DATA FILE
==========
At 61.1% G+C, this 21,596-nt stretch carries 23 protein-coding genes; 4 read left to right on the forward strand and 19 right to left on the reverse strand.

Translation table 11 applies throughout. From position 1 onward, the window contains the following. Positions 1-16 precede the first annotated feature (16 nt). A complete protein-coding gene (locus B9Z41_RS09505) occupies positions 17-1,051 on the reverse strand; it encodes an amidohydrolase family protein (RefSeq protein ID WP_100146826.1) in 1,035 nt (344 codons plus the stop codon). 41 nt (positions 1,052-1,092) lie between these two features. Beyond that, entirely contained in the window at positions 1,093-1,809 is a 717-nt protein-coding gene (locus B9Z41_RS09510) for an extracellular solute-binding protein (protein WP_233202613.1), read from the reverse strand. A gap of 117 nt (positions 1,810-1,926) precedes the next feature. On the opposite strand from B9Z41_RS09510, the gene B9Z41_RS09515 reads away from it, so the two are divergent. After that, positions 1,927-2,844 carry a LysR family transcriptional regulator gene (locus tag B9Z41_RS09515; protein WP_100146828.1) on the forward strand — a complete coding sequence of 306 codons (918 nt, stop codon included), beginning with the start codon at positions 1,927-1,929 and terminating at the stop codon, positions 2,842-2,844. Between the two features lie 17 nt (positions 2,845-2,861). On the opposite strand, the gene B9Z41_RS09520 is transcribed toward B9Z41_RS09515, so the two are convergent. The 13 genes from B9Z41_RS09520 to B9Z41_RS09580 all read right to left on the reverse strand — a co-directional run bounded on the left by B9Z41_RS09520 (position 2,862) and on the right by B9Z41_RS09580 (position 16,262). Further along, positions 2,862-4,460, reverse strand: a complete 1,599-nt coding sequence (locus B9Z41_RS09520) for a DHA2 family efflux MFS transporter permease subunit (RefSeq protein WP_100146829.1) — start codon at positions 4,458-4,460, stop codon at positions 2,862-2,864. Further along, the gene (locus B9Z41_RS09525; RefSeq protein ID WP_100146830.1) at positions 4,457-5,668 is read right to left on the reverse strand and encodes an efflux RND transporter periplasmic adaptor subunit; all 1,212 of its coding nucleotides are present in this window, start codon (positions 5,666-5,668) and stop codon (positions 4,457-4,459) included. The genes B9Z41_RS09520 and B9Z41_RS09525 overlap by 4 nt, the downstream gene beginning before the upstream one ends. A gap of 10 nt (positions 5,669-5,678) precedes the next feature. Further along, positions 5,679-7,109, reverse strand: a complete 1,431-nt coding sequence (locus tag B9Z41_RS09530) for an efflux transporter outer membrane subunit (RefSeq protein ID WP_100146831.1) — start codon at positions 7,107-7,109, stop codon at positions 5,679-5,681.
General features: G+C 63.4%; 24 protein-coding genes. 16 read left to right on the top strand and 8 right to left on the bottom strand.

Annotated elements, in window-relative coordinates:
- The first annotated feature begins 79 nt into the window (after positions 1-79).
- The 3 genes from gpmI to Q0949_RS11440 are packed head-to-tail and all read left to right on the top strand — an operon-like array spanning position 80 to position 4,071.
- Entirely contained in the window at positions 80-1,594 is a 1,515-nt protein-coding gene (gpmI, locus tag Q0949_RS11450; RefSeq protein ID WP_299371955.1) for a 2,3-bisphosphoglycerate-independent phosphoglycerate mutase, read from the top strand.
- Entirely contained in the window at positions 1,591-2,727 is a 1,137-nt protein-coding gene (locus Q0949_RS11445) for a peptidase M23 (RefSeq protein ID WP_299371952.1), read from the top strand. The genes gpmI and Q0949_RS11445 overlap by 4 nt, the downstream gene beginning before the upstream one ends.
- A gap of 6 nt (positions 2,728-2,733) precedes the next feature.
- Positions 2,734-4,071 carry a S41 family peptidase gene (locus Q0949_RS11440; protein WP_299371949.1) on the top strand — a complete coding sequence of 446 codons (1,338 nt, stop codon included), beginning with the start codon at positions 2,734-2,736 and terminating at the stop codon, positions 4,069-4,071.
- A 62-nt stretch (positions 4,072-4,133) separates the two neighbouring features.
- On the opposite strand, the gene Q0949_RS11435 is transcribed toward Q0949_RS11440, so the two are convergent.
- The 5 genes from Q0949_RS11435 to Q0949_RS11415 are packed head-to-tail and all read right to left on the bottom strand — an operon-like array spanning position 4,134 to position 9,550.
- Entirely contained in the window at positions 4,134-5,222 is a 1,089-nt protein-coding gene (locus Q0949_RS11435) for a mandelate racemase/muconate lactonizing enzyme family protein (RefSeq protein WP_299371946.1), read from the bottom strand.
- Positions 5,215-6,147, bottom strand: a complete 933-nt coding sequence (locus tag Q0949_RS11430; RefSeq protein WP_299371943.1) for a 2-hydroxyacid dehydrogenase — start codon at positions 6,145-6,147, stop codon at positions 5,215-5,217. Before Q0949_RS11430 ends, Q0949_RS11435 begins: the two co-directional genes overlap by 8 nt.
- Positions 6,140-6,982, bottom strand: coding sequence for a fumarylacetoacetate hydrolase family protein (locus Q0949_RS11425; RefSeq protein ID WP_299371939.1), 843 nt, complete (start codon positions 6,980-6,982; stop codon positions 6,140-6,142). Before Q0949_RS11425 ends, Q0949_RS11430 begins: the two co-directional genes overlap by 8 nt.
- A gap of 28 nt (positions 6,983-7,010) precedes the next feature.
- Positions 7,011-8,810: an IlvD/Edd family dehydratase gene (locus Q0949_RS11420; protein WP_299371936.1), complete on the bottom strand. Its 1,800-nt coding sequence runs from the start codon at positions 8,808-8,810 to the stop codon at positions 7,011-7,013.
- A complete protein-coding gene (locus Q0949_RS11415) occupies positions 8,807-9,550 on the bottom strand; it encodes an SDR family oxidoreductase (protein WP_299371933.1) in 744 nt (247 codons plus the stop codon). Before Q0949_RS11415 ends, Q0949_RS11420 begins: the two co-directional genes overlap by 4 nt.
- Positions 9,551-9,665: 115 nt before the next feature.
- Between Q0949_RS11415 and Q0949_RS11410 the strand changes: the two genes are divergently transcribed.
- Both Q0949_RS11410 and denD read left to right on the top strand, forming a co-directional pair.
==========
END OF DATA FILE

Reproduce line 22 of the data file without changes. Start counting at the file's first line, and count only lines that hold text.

- Both Q0949_RS11410 and denD read left to right on the top strand, forming a co-directional pair.